(This article belongs to the Special Issue Economics of Prevention of Alcohol and Tobacco Related Harms)

Review

Jump to: Research, Other

Open AccessReview Economic Rationality in Choosing between Short-Term Bad-Health Choices and Longer-Term Good-Health Choices
Int. J. Environ. Res. Public Health 2013, 10(11), 5971-5988; doi:10.3390/ijerph10115971
Received: 28 September 2013 / Revised: 31 October 2013 / Accepted: 1 November 2013 / Published: 8 November 2013
Cited by 5 | PDF Full-text (295 KB) | HTML Full-text | XML Full-text
Abstract
Non-contagious, chronic disease has been identified as a global health risk. Poor lifestyle choices, such as smoking, alcohol, drug and solvent abuse, physical inactivity, and unhealthy diet have been identified as important factors affecting the increasing incidence of chronic disease. The following [...] Read more.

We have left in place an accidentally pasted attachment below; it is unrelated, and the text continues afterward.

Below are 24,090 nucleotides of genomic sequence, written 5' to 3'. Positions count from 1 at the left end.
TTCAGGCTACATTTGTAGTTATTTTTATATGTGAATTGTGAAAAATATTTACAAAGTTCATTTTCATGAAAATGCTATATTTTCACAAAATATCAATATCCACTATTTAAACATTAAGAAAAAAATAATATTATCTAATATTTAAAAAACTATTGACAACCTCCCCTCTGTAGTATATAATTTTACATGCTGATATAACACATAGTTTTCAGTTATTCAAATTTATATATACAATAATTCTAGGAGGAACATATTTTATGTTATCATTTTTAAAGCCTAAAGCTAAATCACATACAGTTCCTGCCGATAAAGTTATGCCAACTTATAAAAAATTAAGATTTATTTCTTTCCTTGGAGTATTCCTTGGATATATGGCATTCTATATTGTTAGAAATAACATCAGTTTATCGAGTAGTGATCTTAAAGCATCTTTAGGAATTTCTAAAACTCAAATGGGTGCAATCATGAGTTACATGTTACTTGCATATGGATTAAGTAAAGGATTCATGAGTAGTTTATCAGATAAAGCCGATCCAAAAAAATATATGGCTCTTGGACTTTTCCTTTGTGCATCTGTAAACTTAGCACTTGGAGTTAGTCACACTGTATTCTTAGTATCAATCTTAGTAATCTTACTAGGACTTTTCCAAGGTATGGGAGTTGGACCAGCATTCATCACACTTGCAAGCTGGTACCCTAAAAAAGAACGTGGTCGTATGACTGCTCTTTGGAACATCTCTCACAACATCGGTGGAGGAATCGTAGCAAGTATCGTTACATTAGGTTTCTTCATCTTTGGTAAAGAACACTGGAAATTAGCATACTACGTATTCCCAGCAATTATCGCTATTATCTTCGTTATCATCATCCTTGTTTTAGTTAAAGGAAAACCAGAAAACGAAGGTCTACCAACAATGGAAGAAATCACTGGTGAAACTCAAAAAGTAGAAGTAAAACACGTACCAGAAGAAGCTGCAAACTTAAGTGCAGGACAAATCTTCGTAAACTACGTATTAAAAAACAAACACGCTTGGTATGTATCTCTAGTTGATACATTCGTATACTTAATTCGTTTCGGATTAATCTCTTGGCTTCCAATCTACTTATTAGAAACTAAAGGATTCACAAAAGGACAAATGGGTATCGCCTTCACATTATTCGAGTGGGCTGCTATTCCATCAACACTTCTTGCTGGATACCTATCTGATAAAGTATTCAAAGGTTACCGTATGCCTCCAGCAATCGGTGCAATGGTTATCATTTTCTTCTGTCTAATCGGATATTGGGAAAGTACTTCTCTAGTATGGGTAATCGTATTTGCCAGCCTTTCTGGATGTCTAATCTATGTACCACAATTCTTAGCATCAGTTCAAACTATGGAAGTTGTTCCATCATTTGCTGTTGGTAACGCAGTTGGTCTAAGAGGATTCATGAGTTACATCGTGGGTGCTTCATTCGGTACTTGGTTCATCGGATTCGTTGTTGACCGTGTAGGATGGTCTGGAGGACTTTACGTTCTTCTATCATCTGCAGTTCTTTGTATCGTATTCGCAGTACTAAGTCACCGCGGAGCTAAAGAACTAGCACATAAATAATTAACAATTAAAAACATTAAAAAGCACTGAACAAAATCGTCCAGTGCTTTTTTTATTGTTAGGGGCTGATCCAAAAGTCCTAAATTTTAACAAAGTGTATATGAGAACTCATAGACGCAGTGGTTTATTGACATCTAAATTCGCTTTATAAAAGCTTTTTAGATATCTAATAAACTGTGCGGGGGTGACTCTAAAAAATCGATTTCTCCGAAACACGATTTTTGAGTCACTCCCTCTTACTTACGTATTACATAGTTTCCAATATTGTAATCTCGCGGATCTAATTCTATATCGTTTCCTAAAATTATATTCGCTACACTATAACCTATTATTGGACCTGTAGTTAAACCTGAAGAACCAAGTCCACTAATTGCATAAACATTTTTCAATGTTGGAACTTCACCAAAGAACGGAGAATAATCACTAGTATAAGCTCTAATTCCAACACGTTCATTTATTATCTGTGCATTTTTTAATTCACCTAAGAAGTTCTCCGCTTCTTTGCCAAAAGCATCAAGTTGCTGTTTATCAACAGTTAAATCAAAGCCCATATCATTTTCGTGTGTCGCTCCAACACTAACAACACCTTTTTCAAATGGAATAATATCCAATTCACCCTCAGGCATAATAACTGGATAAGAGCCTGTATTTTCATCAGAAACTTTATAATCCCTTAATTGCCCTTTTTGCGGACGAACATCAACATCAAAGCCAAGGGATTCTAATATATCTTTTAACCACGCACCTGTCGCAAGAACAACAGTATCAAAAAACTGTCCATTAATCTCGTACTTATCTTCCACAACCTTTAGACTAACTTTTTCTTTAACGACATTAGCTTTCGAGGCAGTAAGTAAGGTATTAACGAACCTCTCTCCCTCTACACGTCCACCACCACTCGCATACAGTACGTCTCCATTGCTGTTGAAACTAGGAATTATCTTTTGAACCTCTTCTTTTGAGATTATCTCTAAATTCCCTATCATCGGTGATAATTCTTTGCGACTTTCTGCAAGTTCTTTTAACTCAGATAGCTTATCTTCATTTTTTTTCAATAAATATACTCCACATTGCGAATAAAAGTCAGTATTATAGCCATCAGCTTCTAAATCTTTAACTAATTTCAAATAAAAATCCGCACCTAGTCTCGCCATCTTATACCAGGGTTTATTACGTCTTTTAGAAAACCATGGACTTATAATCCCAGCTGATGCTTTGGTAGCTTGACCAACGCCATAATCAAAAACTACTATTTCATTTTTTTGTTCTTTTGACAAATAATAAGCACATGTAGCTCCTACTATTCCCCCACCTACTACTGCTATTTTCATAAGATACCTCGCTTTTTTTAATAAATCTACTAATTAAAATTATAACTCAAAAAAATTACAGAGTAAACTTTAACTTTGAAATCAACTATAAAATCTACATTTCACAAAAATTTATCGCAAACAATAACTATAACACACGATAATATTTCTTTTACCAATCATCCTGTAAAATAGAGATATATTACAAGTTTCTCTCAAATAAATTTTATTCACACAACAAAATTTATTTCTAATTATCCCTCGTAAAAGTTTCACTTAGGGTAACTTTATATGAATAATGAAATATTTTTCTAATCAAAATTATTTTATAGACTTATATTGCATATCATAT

Non-contagious, chronic disease has been identified as a global health risk. Poor lifestyle choices, such as smoking, alcohol, drug and solvent abuse, physical inactivity, and unhealthy diet have been identified as important factors affecting the increasing incidence of chronic disease. The following focuses on the circumstance affecting the lifestyle or behavioral choices of Aboriginal and Torres Strait Islander peoples in remote-/very remote Australia. Poor behavioral choices are the result of endogenous characteristics that are influenced by a range of stressful exogenous variables making up the psychosocial determinants including social disenfranchisement, cultural loss, insurmountable tasks, the loss of volitional control and resource constraints. It is shown that poor behavioral choices can be economically rational; especially under highly stressful conditions. Stressful circumstances erode individual capacity to commit to long-term positive health alternatives such as self-investment in education. Policies directed at removing the impediments and providing incentives to behaviors involving better health choices can lead to reductions in smoking and alcohol consumption and improved health outcomes. Multijurisdictional culturally acceptable policies directed at distal variables relating to the psychosocial determinants of health and personal mastery and control can be cost effective. While the content of this paper is focused on the conditions of colonized peoples, it has broader relevance. Full article